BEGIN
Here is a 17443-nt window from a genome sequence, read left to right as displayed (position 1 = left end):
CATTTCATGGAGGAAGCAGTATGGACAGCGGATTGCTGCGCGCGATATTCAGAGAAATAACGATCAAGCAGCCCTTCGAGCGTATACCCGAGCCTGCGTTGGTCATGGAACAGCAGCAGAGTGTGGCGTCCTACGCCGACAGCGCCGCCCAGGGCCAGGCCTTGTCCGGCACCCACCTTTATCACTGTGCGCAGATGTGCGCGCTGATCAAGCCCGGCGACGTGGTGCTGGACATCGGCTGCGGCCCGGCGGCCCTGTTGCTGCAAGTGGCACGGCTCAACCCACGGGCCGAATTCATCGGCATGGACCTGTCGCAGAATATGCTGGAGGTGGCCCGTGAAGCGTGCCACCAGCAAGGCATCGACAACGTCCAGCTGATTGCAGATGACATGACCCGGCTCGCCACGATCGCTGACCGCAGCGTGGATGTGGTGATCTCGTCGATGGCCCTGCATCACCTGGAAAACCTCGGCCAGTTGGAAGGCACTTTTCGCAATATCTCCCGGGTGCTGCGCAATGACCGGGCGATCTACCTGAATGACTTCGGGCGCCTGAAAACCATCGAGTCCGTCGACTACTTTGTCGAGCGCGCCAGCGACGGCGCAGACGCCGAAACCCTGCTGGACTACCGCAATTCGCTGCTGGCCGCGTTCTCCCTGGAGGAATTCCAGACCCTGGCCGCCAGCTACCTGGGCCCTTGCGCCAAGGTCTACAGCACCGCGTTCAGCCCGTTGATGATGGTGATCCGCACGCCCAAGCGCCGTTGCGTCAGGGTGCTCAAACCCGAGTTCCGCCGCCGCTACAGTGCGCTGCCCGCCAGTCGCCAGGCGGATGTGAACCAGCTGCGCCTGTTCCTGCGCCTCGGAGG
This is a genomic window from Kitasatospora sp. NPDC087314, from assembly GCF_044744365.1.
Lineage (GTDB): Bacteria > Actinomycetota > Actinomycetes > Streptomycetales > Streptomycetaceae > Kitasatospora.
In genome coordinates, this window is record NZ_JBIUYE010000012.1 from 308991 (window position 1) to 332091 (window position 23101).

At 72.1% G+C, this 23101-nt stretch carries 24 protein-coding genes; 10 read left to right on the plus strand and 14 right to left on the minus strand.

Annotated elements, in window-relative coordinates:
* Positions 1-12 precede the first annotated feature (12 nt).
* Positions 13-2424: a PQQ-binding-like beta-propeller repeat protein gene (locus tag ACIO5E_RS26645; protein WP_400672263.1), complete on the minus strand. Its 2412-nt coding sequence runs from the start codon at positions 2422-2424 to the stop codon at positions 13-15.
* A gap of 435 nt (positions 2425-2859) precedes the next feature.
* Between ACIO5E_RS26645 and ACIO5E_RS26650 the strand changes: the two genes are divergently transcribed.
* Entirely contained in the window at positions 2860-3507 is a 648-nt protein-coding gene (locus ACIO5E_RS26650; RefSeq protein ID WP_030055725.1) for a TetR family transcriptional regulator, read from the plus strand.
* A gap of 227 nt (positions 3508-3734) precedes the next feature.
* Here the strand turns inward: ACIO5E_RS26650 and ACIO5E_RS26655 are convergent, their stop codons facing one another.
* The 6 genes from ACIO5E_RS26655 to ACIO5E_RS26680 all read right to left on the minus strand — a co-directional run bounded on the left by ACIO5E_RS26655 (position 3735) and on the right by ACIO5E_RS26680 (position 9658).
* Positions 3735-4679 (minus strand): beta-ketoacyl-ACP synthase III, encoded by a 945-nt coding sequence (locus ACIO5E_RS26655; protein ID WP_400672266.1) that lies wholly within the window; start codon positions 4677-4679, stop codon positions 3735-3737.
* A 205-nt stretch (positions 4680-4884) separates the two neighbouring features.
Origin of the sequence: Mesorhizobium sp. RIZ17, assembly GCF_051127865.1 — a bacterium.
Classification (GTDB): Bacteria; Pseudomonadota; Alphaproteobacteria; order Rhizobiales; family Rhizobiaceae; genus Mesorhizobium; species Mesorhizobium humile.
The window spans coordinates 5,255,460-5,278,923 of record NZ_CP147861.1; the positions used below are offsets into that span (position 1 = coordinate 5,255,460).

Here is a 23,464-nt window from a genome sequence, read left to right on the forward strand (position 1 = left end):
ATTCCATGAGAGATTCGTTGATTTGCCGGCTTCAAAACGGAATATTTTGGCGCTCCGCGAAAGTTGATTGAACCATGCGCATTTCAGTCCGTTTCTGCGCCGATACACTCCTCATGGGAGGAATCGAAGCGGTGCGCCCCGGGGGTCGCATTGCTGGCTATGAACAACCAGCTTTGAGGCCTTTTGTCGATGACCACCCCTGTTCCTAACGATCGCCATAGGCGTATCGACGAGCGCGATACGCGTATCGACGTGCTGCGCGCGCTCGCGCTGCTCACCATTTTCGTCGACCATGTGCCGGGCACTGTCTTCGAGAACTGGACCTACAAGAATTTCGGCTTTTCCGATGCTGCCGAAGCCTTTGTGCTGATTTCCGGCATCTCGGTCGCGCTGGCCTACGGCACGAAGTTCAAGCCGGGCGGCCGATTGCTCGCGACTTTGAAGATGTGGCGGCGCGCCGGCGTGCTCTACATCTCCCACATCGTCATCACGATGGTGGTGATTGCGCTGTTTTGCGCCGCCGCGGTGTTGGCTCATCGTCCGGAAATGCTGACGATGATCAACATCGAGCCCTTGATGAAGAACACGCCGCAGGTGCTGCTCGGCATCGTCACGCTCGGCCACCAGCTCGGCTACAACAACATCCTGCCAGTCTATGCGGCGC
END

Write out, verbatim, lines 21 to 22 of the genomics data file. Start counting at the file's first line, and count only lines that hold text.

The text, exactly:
Here is a 23,464-nt window from a genome sequence, read left to right on the forward strand (position 1 = left end):
ATTCCATGAGAGATTCGTTGATTTGCCGGCTTCAAAACGGAATATTTTGGCGCTCCGCGAAAGTTGATTGAACCATGCGCATTTCAGTCCGTTTCTGCGCCGATACACTCCTCATGGGAGGAATCGAAGCGGTGCGCCCCGGGGGTCGCATTGCTGGCTATGAACAACCAGCTTTGAGGCCTTTTGTCGATGACCACCCCTGTTCCTAACGATCGCCATAGGCGTATCGACGAGCGCGATACGCGTATCGACGTGCTGCGCGCGCTCGCGCTGCTCACCATTTTCGTCGACCATGTGCCGGGCACTGTCTTCGAGAACTGGACCTACAAGAATTTCGGCTTTTCCGATGCTGCCGAAGCCTTTGTGCTGATTTCCGGCATCTCGGTCGCGCTGGCCTACGGCACGAAGTTCAAGCCGGGCGGCCGATTGCTCGCGACTTTGAAGATGTGGCGGCGCGCCGGCGTGCTCTACATCTCCCACATCGTCATCACGATGGTGGTGATTGCGCTGTTTTGCGCCGCCGCGGTGTTGGCTCATCGTCCGGAAATGCTGACGATGATCAACATCGAGCCCTTGATGAAGAACACGCCGCAGGTGCTGCTCGGCATCGTCACGCTCGGCCACCAGCTCGGCTACAACAACATCCTGCCAGTCTATGCGGCGC